[rspec-users] testing around_save

apneadiving apnea.diving.deep at gmail.com
Fri Feb 24 13:58:58 UTC 2012

Hi David and thanks again,

I run Rspec 2.8.0. and just upgraded from Rails 3.0.10 to Rails 3.2.1.

I must admit, the spec wasn't clean. But it was quick and easy...

Of course I keep your advice in mind, I just have to adapt to my
particular case:
* I work on a legacy and untested app, so factories require much time
to be built
* the callbacks run a lot of code which require I load plenty of data
in the object, a bit overkill just to check whether or not the
callback is triggered
* I run a state machine and I want to be sure proper callbacks are
called (or not) from one step to another, so there are many specs.

I finally decided to redefine the callback content for the current
object, since, in these particular specs, I don't care of what happens
I had to split my specs in two parts:

        context "initial status waiting_assignment" do

          before(:each) do
            document.instance_eval { def on_progress;   yield; end }

           it "check callback" do

           it "check transition" do
             document.status.should eq "in_progress"


On Feb 24, 2:36 am, David Chelimsky <dchelim... at gmail.com> wrote:
> On Feb 23, 2012, at 3:36 PM, apneadiving wrote:
> > I've just upgraded to Rails 3.2.1 and I can't get my specs checking
> > whether or not around_save work anymore.
> What version did you upgrade from? Anything else change in the process?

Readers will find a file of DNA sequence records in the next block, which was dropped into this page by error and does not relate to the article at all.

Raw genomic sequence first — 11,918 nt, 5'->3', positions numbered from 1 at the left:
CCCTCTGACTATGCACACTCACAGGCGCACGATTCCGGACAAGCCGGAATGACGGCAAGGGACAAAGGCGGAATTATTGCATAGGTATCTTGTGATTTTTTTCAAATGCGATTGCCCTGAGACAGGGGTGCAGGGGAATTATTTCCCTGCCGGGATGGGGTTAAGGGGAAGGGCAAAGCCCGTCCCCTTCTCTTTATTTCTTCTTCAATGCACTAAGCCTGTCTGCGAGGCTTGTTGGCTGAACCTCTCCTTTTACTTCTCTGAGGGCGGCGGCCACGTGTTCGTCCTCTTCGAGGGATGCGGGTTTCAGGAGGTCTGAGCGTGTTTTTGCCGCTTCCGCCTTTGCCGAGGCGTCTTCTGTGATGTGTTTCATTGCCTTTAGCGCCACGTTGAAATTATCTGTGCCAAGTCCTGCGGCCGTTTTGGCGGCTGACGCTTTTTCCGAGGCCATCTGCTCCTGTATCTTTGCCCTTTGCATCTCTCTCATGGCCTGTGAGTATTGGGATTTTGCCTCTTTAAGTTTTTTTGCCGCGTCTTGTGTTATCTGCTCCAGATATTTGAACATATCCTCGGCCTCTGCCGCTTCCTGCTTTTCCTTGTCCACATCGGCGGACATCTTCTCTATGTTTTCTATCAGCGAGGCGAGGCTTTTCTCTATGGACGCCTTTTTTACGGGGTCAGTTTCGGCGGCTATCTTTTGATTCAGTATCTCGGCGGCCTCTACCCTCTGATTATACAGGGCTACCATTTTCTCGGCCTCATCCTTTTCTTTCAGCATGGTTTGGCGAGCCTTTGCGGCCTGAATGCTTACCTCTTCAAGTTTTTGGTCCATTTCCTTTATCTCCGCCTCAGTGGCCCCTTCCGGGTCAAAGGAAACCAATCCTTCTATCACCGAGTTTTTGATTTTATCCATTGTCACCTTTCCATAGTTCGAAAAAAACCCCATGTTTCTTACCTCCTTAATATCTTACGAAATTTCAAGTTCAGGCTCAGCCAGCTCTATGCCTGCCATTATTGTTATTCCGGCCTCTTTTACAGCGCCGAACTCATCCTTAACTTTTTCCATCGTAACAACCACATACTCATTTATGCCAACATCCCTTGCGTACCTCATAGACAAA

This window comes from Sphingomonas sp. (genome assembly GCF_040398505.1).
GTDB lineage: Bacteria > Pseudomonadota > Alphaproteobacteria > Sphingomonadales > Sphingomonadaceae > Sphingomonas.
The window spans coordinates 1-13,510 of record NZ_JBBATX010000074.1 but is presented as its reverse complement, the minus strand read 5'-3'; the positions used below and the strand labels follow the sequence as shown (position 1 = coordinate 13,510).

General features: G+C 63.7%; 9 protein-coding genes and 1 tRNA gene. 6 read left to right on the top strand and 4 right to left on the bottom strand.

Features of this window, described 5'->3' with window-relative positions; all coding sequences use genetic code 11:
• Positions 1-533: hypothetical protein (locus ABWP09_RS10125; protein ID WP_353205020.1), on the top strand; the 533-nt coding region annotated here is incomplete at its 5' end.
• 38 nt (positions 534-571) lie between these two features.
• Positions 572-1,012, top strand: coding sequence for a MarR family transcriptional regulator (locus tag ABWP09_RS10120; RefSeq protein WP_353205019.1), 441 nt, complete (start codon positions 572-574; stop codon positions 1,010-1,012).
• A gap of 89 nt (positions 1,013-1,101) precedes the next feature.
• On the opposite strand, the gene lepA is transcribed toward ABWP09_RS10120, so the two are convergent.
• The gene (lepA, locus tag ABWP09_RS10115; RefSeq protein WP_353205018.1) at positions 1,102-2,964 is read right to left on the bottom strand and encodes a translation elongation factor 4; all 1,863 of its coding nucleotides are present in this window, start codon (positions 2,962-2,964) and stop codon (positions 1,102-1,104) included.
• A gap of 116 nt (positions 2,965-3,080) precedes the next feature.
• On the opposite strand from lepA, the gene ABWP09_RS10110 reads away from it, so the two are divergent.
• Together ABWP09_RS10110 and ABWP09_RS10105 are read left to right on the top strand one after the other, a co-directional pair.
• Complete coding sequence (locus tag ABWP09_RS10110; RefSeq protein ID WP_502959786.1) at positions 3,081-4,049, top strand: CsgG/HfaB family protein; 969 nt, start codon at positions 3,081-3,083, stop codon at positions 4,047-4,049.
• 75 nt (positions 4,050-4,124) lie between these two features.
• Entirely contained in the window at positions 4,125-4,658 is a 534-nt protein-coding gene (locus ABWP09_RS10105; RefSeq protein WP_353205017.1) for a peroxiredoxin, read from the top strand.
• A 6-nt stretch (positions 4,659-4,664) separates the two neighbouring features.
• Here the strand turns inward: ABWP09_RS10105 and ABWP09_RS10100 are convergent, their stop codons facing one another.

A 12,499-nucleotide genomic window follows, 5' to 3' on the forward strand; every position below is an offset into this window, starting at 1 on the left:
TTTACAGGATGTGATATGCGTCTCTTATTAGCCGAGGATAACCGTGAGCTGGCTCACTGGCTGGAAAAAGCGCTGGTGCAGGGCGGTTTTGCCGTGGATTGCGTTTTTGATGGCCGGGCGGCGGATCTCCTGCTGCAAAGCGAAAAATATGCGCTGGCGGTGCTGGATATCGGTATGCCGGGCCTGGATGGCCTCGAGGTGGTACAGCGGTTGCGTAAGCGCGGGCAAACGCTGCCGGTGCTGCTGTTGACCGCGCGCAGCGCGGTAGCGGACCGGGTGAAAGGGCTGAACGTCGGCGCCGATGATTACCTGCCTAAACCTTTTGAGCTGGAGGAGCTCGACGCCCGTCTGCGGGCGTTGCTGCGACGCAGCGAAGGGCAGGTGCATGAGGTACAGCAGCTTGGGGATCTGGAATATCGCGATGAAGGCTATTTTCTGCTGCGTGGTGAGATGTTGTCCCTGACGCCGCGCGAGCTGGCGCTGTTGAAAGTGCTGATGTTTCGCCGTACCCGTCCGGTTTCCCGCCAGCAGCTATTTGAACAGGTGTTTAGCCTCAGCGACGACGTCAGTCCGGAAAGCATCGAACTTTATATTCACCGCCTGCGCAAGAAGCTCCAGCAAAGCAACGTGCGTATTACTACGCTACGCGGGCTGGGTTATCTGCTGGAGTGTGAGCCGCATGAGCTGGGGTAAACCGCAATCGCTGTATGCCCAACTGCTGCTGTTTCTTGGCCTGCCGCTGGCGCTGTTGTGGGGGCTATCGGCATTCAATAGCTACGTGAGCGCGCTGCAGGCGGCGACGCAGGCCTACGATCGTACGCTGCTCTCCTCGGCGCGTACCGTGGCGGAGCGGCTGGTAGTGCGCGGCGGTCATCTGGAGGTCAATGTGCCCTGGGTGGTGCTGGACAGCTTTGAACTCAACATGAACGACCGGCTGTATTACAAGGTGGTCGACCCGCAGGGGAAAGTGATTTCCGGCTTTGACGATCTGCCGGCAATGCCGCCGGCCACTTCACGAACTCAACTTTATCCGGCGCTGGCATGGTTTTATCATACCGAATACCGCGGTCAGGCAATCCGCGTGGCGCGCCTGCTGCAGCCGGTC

> > I simply did something like:
> > object.should_receive :around_filter_name
> > object.save.should be_true
> > (Actually, it was slightly more complex, it's part of a state machine)
> Mock objects (message expectations / should_receive) are for specifying interaction _between objects_, not internal implementation of a single object. There are plenty of guidelines that point in that direction, two of which are explicitly violated in this example:
> 1. mock your own code, not your dependencies (in this case you're mocking ActiveRecord internals)
> 2. don't mock the subject of a test
> The motivation for both of these guidelines is exactly what you're experiencing. Something changed out from under you and you have no idea what and why your test doesn't work anymore. I'd recommend using a black block approach for this instead of a message expectation: get the object into the state you want, call object.save, and then specify the resulting state.
> HTH,
> David
> _______________________________________________
> rspec-users mailing list
> rspec-us... at rubyforge.orghttp://rubyforge.org/mailman/listinfo/rspec-users

More information about the rspec-users mailing list